Sunday, May 15, 2011

2011 Budget

This past week, the Federal Treasurer, Wayne Swan, delivered his budget on Tuesday night. Traditionally, the Leader of the Opposition gives a Budget reply speech. By common agreement among journalists, Tony Abbott gave a pre-election speech.

In his 3rd paragraph he said:

Since December 2007, the price of electricity is up 51 per cent, gas is up 30 per cent, and water is up 46 per cent. Education costs have risen 24 per cent, health 20 per cent and rent 21 per cent. Grocery prices are up 14 per cent. Since the middle of 2009, interest rate rises have added $500 a month to mortgage repayments while wages have risen just 7 per cent.

This is spin and needs to be challenged, and questioned:

  1. electricity: for years, all state governments starved their still or then-owned electricity corporations of funds. Consequently, there was grossly insufficient investment in line maintenance and upgrades. Further, both state and Federal governments had an agenda to encourage and reward users who installed home-based solar panels. Some states paid up to 3 times the price for electricity fed into the grid. Increasing demand from new developments, rising population and increasing numbers of electrical appliances have all contributed to the price increases. The latter also applies to gas supply.
  2. Education costs: what costs? The cost of private education has certainly increased, as have their prices. Both public and private schools have had to upgrade IT infrastructure. Tony Abbott has not been sufficiently clear about what ‘costs’ he has used, nor those which he wants us voters to use for our own comparisons.
  3. Interest rates are still lower that when he was last in government. He was part of a government that splashed so much money that the Reserve Bank was forced to raise interest rates 11 times between 2001 and 2007. At the 2007 election when the government of which Abbott was a member lost, RBA interest rates were 2.00% higher that they are now!
  4. Wages: while wages growth has been slow, the wages of Abbott’s target voters were often savaged under the WorkChoices legislation he voted for, and defended, even while executive salaries ballooned.


Tony Abbott targeted the people whose votes he will need to win government: teachers, nurses, police officers. It is entirely reasonable to debate whether a family earning $150,000 per year is wealthy, it is also reasonable to note that the top 2% of income earners earn $150,000 or more; and the top 17% of households have that income or more. That’s 1 in 6 families. Five in six families earn less. The top 20% of people own 60% of the wealth in Australia; the bottom 20% of people own just 1%. Part of the problem for people is that, under the previous Liberal-National Coalition government, they became used to increasing amounts of money being handed to them by the Federal Government. People will adapt to the changes. That is human nature.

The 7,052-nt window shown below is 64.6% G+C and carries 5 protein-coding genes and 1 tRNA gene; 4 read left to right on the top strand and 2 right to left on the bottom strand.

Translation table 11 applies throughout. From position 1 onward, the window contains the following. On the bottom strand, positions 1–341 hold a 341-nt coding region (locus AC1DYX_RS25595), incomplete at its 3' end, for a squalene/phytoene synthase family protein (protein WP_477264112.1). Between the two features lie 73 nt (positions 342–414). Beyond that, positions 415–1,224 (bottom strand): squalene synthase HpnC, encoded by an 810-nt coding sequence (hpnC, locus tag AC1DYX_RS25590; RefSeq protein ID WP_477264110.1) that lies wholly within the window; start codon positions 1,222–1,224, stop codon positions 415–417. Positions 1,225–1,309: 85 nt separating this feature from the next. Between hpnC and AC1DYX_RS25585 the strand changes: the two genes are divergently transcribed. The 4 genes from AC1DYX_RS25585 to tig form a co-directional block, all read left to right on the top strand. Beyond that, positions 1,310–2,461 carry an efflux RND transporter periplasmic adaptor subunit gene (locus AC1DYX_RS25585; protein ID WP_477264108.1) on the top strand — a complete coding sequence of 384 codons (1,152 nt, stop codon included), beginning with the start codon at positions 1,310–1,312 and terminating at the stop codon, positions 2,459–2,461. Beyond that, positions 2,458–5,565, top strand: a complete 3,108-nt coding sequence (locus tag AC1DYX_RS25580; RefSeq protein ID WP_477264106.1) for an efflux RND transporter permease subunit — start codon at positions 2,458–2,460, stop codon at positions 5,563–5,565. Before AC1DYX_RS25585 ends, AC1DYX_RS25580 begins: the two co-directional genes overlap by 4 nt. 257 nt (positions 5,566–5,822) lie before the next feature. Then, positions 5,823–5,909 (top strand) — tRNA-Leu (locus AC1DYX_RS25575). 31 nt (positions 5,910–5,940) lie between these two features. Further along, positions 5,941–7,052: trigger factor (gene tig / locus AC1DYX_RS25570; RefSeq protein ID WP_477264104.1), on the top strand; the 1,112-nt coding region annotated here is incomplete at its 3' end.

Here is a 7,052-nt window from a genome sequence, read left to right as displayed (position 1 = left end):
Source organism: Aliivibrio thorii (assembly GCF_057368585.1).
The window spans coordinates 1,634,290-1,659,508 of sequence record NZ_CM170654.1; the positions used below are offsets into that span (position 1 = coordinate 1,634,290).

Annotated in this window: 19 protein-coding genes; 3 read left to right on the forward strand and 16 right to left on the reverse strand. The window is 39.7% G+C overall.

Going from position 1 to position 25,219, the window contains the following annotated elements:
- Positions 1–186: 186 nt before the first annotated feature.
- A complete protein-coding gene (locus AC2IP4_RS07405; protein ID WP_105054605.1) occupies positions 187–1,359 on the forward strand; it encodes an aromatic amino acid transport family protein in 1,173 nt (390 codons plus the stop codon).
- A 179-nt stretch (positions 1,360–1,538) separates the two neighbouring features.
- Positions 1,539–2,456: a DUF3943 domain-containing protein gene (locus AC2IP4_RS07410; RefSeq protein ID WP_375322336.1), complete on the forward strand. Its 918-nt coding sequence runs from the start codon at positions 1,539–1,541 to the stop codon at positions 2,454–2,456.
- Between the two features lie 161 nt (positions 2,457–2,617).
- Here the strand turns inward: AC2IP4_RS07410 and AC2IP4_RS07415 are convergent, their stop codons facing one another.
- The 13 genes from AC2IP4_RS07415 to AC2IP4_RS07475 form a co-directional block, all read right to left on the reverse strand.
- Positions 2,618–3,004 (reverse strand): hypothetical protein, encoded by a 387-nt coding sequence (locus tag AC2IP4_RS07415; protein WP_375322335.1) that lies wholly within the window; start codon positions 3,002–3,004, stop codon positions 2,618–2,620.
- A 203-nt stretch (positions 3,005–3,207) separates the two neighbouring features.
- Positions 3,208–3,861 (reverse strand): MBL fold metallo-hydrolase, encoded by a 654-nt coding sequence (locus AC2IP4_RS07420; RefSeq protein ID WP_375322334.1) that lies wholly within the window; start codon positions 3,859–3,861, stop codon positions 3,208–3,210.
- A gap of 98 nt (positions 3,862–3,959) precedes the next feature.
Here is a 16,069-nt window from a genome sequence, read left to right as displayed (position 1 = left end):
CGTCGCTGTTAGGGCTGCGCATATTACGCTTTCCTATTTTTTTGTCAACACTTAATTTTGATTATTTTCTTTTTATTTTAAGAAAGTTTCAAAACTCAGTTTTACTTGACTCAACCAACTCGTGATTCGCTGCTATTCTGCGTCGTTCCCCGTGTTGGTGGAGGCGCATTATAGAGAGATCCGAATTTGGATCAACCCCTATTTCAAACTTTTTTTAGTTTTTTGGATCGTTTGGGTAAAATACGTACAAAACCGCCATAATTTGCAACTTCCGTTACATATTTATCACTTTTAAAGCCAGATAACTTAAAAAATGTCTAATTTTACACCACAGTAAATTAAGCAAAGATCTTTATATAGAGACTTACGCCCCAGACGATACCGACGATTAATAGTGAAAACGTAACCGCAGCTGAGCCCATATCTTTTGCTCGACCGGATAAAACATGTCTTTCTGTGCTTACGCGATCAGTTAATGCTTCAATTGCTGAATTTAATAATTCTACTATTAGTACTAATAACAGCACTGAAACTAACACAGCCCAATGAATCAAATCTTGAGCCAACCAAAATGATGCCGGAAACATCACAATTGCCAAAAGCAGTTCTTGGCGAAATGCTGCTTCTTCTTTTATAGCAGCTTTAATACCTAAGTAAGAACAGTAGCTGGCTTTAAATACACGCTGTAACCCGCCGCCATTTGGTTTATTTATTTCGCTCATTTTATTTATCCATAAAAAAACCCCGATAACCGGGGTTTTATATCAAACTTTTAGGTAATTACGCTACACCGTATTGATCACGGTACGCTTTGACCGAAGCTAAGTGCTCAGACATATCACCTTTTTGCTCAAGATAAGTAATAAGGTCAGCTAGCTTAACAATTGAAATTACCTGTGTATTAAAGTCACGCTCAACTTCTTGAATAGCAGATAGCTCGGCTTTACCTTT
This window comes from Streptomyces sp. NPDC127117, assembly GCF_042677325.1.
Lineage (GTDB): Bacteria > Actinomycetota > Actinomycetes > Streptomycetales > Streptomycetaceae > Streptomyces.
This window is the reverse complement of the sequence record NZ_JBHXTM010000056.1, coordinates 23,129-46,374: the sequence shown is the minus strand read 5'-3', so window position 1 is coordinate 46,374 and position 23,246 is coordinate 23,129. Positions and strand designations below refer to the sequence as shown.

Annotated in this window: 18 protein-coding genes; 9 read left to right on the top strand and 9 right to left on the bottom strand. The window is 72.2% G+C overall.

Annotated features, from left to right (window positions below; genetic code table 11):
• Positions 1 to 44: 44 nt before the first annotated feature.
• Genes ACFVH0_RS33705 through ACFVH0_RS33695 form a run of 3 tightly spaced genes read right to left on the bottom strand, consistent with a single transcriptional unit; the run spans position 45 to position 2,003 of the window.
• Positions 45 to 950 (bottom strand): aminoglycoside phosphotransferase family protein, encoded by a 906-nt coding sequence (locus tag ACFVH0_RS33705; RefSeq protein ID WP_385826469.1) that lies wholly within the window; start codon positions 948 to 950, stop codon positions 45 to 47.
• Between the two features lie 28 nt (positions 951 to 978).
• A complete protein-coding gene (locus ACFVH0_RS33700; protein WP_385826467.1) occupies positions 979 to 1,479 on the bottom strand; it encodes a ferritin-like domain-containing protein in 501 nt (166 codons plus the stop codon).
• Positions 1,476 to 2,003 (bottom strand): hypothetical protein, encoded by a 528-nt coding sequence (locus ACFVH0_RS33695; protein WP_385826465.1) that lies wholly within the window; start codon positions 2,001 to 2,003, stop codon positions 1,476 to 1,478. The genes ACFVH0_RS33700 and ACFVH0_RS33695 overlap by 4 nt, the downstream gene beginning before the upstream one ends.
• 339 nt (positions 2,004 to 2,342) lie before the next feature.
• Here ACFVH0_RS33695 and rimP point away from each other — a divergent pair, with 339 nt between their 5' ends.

It is this type of voter attitude that is partly responsible for the financial troubles of PIIGS in Europe (Portugal, Italy, Ireland, Greece and Spain). That is the voters don’t want to pay increased taxes, often actively avoid paying taxes, but still want government handouts, including a government pension.

Some have complained that there’s nothing in the budget for them. There is plenty, including:

  1. Government-subsidised health (Medicare, and other health programs)
  2. Government-subsidised pharmaceuticals (Pharmaceutical Benefits Scheme, for prescription drugs)
  3. Government funding for social infrastructure, usually provided to the states (public hospitals, public schools …)
  4. Government co-contribution for low-income earners (it means they will be less reliant on government pensions in future). They will also get some of their rebate each pay period, rather than after submitting a tax return.
  5. The child care rebate remains, regardless of income
  6. The baby bonus, or paid parental leave, is still available

But it is not a perfect budget by any means. Some of the savings measures will affect consumer discretionary spending. Yet this includes the area of the economy that is in the ‘slow lane’: retail, entertainment, tourism & hospitality. Tony Abbott has previously said that a Labor Government will never return a surplus. There is no doubt the government will do all it can to return the budget to surplus: it wants to make liar of Tony Abbott. Abbott, meanwhile, will “do anything” to destabilise government in Australia. We will be in for a long 2 1/2 years of Government and Opposition spin.

Many, including the media are rather too focussed on asking ‘What's in it for me, me, me?’ Australian society would benefit from a more positive attitude, recognising that the budget does try to help those less fortunate, while still providing considerable funds for all, including “middle class” people. Like me.